When publishing open access, the author (or copyright owner, if different) signs an author publishing agreement in which they retain copyright and give Taylor & Francis the right to publish the Version of Record of the article. The agreement incorporates the Creative Commons license of the author’s choice, which will dictate what others can do with the article once it has been published.  Find out which licenses your chosen journal offers by using the open access cost finder.

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Attribution (CC BY)

CC BY Attribution license

Others can distribute, remix, tweak, and build upon the article, even commercially, as long as they credit you for the original creation.

Attribution-Non-commercial (CC BY-NC)

CC BY-NC license

Others can remix, tweak, and build upon the work non-commercially, and although their new works must also credit you for the original creation and be non-commercial, they don’t have to license their derivative works on the same terms.

Attribution-Non-commercial-No Derivatives (CC BY-NC-ND)

Others can download the work and share it as long as they credit you for the original creation, but they can’t change it in any way or use it commercially.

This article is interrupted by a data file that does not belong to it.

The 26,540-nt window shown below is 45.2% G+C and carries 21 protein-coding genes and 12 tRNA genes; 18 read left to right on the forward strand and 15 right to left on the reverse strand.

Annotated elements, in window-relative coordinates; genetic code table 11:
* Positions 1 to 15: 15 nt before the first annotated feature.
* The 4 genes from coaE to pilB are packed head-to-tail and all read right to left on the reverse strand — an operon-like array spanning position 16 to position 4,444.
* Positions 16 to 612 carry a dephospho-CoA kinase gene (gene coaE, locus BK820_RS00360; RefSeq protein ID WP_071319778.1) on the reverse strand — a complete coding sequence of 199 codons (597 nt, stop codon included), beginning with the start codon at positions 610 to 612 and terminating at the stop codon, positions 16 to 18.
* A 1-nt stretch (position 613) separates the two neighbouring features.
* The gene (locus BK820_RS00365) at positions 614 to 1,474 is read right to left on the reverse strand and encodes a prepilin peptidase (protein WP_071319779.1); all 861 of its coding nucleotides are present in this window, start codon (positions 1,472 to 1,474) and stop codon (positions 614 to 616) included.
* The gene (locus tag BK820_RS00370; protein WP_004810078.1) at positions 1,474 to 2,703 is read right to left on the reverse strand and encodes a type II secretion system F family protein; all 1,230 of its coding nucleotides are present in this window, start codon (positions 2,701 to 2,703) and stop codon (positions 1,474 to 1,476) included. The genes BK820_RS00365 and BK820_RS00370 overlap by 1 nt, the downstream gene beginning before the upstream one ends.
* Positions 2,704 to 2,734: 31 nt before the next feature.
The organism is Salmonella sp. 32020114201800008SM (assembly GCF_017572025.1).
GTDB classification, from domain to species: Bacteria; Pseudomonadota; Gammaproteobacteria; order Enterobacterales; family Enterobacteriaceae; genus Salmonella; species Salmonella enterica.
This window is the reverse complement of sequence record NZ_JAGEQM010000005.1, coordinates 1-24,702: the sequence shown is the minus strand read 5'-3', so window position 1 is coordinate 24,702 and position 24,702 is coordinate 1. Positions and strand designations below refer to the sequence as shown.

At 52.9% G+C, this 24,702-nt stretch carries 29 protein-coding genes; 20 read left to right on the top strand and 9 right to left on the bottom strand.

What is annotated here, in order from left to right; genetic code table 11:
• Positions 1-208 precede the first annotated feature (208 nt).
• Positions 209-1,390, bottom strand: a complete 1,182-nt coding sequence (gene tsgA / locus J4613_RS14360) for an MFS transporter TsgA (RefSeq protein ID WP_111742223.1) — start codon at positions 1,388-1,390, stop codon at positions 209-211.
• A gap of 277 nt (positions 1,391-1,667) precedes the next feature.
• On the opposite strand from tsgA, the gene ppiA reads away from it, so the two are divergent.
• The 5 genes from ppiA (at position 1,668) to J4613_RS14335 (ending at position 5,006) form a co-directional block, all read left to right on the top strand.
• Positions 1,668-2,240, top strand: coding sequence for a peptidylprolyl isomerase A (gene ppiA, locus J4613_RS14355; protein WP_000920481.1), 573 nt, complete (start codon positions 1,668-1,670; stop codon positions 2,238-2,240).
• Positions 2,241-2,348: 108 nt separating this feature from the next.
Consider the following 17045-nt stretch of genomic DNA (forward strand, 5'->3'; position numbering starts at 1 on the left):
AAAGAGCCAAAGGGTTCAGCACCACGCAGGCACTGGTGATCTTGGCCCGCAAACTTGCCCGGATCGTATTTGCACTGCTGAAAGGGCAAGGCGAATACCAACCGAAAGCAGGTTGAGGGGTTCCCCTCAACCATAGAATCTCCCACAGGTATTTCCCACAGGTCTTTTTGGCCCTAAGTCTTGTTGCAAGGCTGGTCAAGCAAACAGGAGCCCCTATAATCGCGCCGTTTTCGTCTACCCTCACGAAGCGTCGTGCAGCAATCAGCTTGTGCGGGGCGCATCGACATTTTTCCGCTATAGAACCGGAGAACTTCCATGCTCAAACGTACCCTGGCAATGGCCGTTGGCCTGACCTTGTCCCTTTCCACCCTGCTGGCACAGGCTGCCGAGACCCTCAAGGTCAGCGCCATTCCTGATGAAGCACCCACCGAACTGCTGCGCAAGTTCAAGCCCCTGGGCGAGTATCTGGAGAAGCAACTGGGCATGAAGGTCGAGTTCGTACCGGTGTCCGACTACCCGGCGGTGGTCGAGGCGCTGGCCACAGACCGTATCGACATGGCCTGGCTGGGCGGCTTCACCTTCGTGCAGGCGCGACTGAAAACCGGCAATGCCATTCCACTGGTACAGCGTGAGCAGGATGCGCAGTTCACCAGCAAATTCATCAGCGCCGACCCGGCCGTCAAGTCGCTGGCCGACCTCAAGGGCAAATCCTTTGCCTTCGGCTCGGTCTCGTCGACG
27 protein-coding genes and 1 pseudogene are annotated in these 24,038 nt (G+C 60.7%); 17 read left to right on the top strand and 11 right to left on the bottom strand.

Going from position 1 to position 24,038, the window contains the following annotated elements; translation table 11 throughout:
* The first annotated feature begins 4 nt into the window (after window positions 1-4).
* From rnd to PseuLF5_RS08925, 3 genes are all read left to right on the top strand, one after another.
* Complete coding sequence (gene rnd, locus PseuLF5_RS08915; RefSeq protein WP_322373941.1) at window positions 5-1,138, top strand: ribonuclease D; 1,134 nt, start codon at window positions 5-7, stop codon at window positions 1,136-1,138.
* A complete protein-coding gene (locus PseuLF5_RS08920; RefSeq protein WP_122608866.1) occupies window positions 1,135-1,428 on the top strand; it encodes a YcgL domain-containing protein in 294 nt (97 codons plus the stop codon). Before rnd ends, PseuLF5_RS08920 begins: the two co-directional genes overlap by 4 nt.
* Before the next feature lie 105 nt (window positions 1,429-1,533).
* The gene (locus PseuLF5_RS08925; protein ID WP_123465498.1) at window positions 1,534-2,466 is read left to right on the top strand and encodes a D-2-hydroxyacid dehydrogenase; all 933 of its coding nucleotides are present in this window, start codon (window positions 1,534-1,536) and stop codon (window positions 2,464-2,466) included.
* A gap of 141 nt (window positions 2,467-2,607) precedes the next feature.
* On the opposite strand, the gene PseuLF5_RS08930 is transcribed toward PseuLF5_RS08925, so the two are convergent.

Please visit the Creative Commons website for more details about licenses.

Copyright in subscription articles

For an article published in a subscription journal, as with an open access article, Taylor & Francis will validate, produce, disseminate, and act as steward in the long-term curation of the article.  Taylor & Francis may also handle re-use requests.  In the subscription model, the author receives these services for free, and instead Taylor & Francis recoups its investment in the above services by selling access to the content.  In order to achieve this, the owner of the applicable journal (e.g. a learned society or Taylor & Francis) typically requires a transfer or “assignment” of the copyright in the article.